Today TurboTax was honored among the case studies of America’s hottest brands on AdAge. Pretty exciting to see our team’s work featured so prominently in the study: from the social media side the Super Status contest, our partnership with NBC and the offline advertising team, and finally our Twitter Google network ad were featured. Our display advertising rockstar Brian Hovis’ work got major props as well. Picture 1

A creative solution in Online Advertising

It’s great to get mentioned as a cutting-edge example of creativity – it’s one of the reasons I like working on the Online Advertising Team. A new mention crossed my path today: Mike Takahashi’s blog mentioned us for the Twitter display ad we did last year. (First ever on the Google network) 

Say, I wrote that tweet he featured. Cool! 

Harnessing the Power of Organic Emotion

Dan and Chip Heath wrote a great post today about tapping into real emotion (as opposed to creating an emotion that didn't already exist related to your product) for marketing. What's the emotion naturally associated with your product? Listen religiously to what people are saying about your brand in social media you'll instinctively know. Start with free tools: Google alerts, Twitter search, Technorati. Have the results delivered via RSS feeds to your email inbox (or where-ever you do your reading each day). 

Great listeners become great strategists because they know from a consumer standpoint 1) what's worth talking about and 2) what the emotion behind the conversation is. 

The “New” Advertising

Usually when people talk about advertising, they're thinking in "Mad Men" terms: the "we'll create a need for you and then tell you what to do about it" school of advertising. Social media has changed all that. Online social networking has ushered in a new world where word of mouth behavior and recommendations, always a huge factor in purchase decisions, is now visible and increasingly measurable online. Since a recommendation from your friend is more effective than a traditional banner ad, advertisers are taking notice.

Instead of fighting the instinctive human desire to talk to one another about experiences and products, smart marketers work cross-functionally with product teams to create ways to improve the product experience with strategically placed human conversation. The smart advertiser knows those helpful conversations are themselves, brand assets. Armed with those assets, smart advertisers find ways to deliver those helpful conversations to new people by using their distribution channels.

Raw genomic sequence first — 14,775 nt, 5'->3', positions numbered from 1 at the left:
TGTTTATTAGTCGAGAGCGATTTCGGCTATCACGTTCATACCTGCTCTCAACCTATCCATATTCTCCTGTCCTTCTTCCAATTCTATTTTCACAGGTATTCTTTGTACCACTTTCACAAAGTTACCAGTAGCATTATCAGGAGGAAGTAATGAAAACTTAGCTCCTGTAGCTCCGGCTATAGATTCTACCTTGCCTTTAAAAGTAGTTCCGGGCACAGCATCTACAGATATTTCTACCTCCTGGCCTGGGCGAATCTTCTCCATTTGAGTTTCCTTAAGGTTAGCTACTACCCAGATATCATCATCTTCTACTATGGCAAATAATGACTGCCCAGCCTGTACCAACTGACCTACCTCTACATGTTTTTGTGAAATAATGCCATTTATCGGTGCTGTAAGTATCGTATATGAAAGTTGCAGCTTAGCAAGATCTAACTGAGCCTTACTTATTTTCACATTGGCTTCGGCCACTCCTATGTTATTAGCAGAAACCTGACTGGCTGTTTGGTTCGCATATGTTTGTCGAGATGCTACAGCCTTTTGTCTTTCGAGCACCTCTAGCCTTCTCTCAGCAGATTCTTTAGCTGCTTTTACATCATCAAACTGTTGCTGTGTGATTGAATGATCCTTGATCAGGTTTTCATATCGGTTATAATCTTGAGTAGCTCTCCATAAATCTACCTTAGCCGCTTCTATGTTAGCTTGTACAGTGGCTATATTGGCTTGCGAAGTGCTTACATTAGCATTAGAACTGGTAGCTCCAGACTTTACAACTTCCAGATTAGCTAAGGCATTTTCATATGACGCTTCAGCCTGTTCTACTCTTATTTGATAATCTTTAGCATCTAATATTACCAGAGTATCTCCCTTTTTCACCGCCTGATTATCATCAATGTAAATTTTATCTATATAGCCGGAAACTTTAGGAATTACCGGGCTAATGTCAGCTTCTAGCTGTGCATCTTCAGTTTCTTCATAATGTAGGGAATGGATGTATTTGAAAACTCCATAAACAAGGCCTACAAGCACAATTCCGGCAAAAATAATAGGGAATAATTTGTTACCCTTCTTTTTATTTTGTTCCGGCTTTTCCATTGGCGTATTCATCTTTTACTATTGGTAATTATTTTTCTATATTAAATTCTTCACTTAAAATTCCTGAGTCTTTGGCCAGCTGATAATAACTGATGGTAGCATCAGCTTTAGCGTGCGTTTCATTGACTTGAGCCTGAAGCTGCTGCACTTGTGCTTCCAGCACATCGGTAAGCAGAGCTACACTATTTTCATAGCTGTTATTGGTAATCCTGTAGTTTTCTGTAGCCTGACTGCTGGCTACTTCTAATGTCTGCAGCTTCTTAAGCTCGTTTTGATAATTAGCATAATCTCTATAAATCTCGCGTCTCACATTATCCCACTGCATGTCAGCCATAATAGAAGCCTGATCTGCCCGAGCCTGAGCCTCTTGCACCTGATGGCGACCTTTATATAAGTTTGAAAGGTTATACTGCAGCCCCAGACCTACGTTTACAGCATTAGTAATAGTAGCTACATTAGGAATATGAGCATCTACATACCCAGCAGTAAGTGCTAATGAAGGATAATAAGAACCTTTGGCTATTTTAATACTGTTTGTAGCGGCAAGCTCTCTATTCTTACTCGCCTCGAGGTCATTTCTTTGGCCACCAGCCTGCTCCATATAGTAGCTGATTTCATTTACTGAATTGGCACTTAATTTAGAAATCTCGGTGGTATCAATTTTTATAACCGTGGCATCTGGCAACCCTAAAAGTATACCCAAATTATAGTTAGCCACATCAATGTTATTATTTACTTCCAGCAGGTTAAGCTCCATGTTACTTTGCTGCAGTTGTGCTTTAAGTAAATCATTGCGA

Best Buy's Twelpforce initiative is a great example. To improve the customer shopping experience (even before customers step foot in the store) Best Buy employees reach out to customers with questions via Twitter. They used one of their distribution channels (tv advertising) to inform the masses about this new way to engage with the brand. Smart!

TurboTax won 3 OMMA awards

TurboTax was
recognized as an industry leader during the Online Marketing and Media
Association Awards this week. Although we were delighted to be finalists in 6 categories, the celebration went to the next level when the winners were announced – 3 groovy-cool winners statues are coming to live on our team's "mantle."

Here are the categories we won in:

1. Social: Best Use of Widget – SuperStatus
To start with either of the other two awards would be less than genuine, since this is the award I personally had the most to do with. Since joining Seth's incredible Online Advertising team last year, we've been blessed to win a handful of social media accolades and awards: Ad Age's head-to-head comparison for social media, The San Diego American Marketing Association Marketer of the Year award, even the Bazaarvoice Best Overall Social Commerce Award. As thrilling as each award has been, I must say none of them has been as exciting as this: winning an OMMA award for the Widget that was the centerpiece of the SuperStatus contest. Big ups to Dailey advertising for making the whole thing possible with their great idea and design. (Not to mention nominating us)

To cap it all off, we beat HBO and Disney in this category. As a huge fan of both (we all are), we were pretty humbled by our win.

2. Rich Media: Single Execution – TurboTron
Brian Hovis – take a bow! Brian and Dailey worked their tushes off this year and it all paid off. The TurboTron banner was designed for a homepage takeover of Yahoo. It was so successful it literally ranked as the #2 most interacted-with banner of all time, plus the banner itself was incredibly creative. (Again, Dailey kicks butt).  For those who think social media and advertising don't mix, Brian took the great content created by our customer reviews, Live Community, and Super Status contest and made it part of his banner. The nature of advertising is changing in a good way, thanks to people like Brian.

3. Best Financial Services Integrated Online Media Campaign – TurboTax
More accolades for Brian Hovis.

Finally Mint.com, a company soon to be part of the Intuit family, also won an award for their outstanding blog.